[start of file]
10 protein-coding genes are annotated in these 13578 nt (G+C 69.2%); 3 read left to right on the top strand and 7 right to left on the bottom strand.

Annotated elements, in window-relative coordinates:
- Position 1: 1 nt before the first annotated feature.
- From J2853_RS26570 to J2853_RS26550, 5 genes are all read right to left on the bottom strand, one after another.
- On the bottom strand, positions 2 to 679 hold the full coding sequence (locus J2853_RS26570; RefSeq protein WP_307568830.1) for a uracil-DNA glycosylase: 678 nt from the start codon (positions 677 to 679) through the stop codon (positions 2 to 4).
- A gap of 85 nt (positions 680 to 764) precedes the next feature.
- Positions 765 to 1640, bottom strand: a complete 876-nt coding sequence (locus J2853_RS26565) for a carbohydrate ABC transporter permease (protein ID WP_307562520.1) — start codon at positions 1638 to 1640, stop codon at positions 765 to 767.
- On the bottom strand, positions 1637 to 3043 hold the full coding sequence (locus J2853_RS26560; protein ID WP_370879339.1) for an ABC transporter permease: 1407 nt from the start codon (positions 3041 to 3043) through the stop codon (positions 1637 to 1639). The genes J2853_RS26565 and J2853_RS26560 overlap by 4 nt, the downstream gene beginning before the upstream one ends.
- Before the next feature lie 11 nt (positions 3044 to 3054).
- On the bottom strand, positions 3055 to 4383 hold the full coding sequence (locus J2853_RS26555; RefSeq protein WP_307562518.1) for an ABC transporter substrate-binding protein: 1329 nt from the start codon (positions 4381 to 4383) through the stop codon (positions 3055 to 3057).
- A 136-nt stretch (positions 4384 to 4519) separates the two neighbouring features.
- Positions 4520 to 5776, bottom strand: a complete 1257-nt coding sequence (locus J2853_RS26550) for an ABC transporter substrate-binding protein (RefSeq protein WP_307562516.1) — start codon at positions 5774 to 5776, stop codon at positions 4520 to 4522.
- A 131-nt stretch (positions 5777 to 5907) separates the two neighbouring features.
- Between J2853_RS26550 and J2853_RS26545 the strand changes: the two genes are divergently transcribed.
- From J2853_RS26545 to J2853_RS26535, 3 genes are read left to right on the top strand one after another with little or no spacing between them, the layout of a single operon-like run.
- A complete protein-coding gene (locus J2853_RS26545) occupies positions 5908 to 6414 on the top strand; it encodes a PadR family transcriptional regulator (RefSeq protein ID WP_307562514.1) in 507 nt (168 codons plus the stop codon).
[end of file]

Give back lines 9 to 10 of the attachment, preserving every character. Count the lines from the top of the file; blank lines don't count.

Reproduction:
- Before the next feature lie 11 nt (positions 3044 to 3054).
- On the bottom strand, positions 3055 to 4383 hold the full coding sequence (locus J2853_RS26555; RefSeq protein WP_307562518.1) for an ABC transporter substrate-binding protein: 1329 nt from the start codon (positions 4381 to 4383) through the stop codon (positions 3055 to 3057).